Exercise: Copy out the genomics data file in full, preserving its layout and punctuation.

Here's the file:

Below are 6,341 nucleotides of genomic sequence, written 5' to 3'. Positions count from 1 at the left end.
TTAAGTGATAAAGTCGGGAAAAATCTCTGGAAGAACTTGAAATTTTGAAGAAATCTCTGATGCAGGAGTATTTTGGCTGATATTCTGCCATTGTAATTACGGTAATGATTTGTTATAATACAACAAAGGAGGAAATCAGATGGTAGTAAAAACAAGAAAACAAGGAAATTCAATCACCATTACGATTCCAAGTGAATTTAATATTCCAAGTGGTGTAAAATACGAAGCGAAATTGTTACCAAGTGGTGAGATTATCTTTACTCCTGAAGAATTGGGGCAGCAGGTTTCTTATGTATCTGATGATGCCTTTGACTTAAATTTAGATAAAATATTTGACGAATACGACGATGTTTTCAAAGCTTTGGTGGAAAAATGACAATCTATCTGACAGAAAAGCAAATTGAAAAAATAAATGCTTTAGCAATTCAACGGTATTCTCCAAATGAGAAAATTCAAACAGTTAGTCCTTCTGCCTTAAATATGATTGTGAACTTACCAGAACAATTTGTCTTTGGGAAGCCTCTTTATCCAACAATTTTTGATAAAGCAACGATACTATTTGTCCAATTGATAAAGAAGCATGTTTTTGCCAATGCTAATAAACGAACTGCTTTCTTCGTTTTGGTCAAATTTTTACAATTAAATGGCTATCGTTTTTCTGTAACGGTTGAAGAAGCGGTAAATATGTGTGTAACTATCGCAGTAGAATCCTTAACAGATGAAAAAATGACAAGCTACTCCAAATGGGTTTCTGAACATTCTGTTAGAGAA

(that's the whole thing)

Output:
Below are 6,341 nucleotides of genomic sequence, written 5' to 3'. Positions count from 1 at the left end.
TTAAGTGATAAAGTCGGGAAAAATCTCTGGAAGAACTTGAAATTTTGAAGAAATCTCTGATGCAGGAGTATTTTGGCTGATATTCTGCCATTGTAATTACGGTAATGATTTGTTATAATACAACAAAGGAGGAAATCAGATGGTAGTAAAAACAAGAAAACAAGGAAATTCAATCACCATTACGATTCCAAGTGAATTTAATATTCCAAGTGGTGTAAAATACGAAGCGAAATTGTTACCAAGTGGTGAGATTATCTTTACTCCTGAAGAATTGGGGCAGCAGGTTTCTTATGTATCTGATGATGCCTTTGACTTAAATTTAGATAAAATATTTGACGAATACGACGATGTTTTCAAAGCTTTGGTGGAAAAATGACAATCTATCTGACAGAAAAGCAAATTGAAAAAATAAATGCTTTAGCAATTCAACGGTATTCTCCAAATGAGAAAATTCAAACAGTTAGTCCTTCTGCCTTAAATATGATTGTGAACTTACCAGAACAATTTGTCTTTGGGAAGCCTCTTTATCCAACAATTTTTGATAAAGCAACGATACTATTTGTCCAATTGATAAAGAAGCATGTTTTTGCCAATGCTAATAAACGAACTGCTTTCTTCGTTTTGGTCAAATTTTTACAATTAAATGGCTATCGTTTTTCTGTAACGGTTGAAGAAGCGGTAAATATGTGTGTAACTATCGCAGTAGAATCCTTAACAGATGAAAAAATGACAAGCTACTCCAAATGGGTTTCTGAACATTCTGTTAGAGAA